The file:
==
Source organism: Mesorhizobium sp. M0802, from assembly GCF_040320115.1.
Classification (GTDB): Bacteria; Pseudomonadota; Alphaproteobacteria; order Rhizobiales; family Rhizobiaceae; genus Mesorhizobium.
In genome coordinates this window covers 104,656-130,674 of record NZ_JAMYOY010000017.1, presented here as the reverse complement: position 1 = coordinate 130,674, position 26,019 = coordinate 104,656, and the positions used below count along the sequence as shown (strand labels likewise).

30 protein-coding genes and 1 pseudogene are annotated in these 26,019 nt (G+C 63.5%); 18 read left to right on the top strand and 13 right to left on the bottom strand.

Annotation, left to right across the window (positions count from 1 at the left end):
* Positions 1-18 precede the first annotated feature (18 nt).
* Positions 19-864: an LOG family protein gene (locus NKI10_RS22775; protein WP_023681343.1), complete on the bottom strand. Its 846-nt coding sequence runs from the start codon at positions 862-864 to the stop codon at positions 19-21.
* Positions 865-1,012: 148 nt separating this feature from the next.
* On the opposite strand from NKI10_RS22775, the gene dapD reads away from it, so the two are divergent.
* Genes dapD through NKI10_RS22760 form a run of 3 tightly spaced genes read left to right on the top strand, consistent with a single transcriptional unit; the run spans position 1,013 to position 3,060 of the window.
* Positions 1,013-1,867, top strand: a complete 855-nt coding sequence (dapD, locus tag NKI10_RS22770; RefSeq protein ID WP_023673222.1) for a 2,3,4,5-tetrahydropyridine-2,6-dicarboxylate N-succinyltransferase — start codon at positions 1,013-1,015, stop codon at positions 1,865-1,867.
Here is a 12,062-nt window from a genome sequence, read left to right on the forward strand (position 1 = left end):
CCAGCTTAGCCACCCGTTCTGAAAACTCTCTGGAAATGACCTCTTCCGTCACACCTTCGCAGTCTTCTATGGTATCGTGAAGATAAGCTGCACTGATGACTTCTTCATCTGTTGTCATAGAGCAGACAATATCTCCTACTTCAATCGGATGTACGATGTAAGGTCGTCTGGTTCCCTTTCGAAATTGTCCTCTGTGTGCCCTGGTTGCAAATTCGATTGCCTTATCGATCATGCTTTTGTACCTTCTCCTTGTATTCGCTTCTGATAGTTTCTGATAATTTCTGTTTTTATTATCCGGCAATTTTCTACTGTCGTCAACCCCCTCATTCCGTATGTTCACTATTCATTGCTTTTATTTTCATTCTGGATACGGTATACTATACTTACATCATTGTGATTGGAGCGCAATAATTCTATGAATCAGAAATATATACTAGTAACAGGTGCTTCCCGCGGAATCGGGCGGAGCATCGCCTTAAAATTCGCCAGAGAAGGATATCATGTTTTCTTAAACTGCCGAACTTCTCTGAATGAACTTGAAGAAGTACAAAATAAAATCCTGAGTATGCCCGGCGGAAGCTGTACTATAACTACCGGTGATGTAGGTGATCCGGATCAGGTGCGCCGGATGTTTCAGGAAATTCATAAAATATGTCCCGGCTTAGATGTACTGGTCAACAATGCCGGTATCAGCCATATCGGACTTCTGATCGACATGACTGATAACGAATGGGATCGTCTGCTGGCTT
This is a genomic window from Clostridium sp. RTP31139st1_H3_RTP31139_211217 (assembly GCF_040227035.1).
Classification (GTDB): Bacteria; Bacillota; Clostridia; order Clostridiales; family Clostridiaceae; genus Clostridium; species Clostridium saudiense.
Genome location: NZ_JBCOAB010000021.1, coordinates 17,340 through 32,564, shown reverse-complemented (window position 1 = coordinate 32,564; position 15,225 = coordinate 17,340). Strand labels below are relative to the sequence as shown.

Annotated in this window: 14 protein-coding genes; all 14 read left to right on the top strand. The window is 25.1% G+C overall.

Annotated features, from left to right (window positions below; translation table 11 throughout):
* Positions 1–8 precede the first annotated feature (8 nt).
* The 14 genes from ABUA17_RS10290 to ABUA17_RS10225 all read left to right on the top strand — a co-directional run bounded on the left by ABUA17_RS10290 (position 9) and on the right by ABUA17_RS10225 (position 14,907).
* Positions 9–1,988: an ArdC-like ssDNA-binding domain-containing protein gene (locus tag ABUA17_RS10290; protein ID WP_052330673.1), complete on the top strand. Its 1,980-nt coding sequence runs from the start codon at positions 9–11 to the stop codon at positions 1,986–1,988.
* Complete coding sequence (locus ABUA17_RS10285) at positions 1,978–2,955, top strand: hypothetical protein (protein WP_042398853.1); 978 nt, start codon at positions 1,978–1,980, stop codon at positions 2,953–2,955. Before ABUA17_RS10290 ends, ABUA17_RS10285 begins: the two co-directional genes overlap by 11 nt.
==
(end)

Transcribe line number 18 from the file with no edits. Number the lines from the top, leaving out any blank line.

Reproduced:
Annotated features, from left to right (window positions below; translation table 11 throughout):